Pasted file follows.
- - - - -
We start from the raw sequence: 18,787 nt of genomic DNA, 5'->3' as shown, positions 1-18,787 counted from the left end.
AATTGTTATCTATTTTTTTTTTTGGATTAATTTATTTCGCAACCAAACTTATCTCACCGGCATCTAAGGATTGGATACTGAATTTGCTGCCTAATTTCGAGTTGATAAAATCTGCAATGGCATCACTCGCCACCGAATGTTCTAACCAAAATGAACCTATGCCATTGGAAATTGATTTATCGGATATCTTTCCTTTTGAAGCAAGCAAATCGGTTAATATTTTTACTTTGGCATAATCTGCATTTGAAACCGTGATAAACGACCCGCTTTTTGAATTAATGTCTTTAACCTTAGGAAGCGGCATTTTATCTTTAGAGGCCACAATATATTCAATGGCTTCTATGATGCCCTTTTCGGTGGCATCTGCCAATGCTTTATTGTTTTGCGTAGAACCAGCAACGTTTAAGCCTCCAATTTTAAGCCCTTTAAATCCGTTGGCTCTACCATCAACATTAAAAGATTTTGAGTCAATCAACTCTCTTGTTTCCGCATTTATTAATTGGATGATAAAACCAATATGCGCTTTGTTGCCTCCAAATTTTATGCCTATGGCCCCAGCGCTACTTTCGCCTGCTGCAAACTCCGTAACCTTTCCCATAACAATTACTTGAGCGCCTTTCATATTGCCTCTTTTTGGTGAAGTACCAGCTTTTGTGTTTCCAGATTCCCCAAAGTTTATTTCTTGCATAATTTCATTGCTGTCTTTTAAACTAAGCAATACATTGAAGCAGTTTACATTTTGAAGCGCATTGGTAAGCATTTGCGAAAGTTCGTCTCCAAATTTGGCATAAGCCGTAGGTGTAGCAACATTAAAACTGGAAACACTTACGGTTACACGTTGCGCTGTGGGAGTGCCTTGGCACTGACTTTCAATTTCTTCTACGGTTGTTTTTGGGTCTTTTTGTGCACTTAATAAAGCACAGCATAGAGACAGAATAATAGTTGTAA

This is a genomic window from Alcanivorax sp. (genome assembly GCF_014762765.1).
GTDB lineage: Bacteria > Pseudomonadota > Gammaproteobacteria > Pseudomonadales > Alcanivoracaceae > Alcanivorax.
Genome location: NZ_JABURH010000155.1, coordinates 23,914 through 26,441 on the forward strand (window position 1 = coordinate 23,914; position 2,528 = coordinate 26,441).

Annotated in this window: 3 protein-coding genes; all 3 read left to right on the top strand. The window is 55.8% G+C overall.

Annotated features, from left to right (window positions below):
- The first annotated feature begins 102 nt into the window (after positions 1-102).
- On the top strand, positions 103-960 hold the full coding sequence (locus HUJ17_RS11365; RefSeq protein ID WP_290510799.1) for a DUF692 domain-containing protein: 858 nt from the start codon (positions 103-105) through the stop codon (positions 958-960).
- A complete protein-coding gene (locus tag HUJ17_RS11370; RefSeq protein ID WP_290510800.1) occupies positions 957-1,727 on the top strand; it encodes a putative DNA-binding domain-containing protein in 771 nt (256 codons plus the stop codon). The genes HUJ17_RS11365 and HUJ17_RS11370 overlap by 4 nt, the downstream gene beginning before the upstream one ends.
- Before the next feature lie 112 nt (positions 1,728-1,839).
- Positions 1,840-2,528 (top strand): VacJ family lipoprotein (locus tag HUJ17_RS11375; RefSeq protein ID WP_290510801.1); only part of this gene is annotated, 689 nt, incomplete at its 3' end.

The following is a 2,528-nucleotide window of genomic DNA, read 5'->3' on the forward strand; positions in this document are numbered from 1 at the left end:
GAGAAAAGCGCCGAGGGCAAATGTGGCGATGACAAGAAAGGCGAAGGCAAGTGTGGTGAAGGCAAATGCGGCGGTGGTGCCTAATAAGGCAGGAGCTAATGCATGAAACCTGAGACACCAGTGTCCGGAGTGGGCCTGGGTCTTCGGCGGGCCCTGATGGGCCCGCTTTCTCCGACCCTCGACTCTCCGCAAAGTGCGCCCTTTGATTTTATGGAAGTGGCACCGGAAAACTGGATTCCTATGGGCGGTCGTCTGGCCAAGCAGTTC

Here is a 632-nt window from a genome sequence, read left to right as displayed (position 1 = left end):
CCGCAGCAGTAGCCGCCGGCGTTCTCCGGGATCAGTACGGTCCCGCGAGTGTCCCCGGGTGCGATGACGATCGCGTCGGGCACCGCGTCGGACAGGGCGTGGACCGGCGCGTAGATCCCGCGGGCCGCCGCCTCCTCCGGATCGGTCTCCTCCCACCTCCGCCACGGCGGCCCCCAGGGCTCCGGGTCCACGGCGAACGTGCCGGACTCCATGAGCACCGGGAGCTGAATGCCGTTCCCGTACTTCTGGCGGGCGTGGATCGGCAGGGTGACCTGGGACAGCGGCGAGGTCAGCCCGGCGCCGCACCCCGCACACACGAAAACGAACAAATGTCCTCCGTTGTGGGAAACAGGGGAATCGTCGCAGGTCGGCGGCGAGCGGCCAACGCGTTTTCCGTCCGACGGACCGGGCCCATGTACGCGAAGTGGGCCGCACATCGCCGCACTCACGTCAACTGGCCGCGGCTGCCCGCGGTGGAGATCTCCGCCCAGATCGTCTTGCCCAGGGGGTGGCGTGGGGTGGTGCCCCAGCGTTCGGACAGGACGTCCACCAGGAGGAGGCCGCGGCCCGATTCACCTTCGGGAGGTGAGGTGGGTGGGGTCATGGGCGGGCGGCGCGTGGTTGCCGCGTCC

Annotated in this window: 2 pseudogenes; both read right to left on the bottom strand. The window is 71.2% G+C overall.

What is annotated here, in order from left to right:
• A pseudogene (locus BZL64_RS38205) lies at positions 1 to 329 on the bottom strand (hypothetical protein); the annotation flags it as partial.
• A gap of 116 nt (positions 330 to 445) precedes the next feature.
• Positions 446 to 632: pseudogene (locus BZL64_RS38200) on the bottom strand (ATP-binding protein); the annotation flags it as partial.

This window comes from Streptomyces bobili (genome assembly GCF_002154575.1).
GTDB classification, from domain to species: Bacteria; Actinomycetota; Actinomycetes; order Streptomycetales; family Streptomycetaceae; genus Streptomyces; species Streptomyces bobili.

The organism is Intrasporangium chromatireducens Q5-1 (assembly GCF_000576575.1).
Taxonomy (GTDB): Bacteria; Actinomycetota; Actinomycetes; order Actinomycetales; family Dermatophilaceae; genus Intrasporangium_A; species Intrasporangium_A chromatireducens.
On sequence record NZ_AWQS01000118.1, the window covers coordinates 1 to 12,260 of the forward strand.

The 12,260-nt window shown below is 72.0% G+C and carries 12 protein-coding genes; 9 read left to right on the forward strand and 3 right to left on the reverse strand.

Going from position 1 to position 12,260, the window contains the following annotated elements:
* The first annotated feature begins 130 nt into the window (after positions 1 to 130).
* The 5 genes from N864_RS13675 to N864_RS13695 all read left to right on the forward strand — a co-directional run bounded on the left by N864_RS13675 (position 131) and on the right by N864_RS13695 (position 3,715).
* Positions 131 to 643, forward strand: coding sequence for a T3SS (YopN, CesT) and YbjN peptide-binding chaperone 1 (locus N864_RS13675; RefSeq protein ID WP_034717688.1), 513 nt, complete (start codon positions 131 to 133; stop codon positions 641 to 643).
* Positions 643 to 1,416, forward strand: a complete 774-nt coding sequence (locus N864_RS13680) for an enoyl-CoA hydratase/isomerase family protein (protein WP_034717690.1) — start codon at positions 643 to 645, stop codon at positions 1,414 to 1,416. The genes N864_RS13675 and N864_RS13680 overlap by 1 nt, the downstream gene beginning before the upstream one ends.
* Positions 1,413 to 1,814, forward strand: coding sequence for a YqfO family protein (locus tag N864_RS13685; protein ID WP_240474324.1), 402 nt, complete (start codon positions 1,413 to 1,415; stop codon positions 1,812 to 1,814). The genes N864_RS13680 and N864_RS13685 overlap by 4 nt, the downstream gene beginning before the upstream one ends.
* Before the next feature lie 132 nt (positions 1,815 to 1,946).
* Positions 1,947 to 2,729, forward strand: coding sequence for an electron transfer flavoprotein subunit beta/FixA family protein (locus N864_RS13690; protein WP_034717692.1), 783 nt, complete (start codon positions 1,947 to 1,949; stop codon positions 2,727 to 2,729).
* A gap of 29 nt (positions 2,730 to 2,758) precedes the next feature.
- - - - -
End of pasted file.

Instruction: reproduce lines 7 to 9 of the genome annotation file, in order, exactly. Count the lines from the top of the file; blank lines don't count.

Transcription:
Annotated features, from left to right (window positions below):
- The first annotated feature begins 102 nt into the window (after positions 1-102).
- On the top strand, positions 103-960 hold the full coding sequence (locus HUJ17_RS11365; RefSeq protein ID WP_290510799.1) for a DUF692 domain-containing protein: 858 nt from the start codon (positions 103-105) through the stop codon (positions 958-960).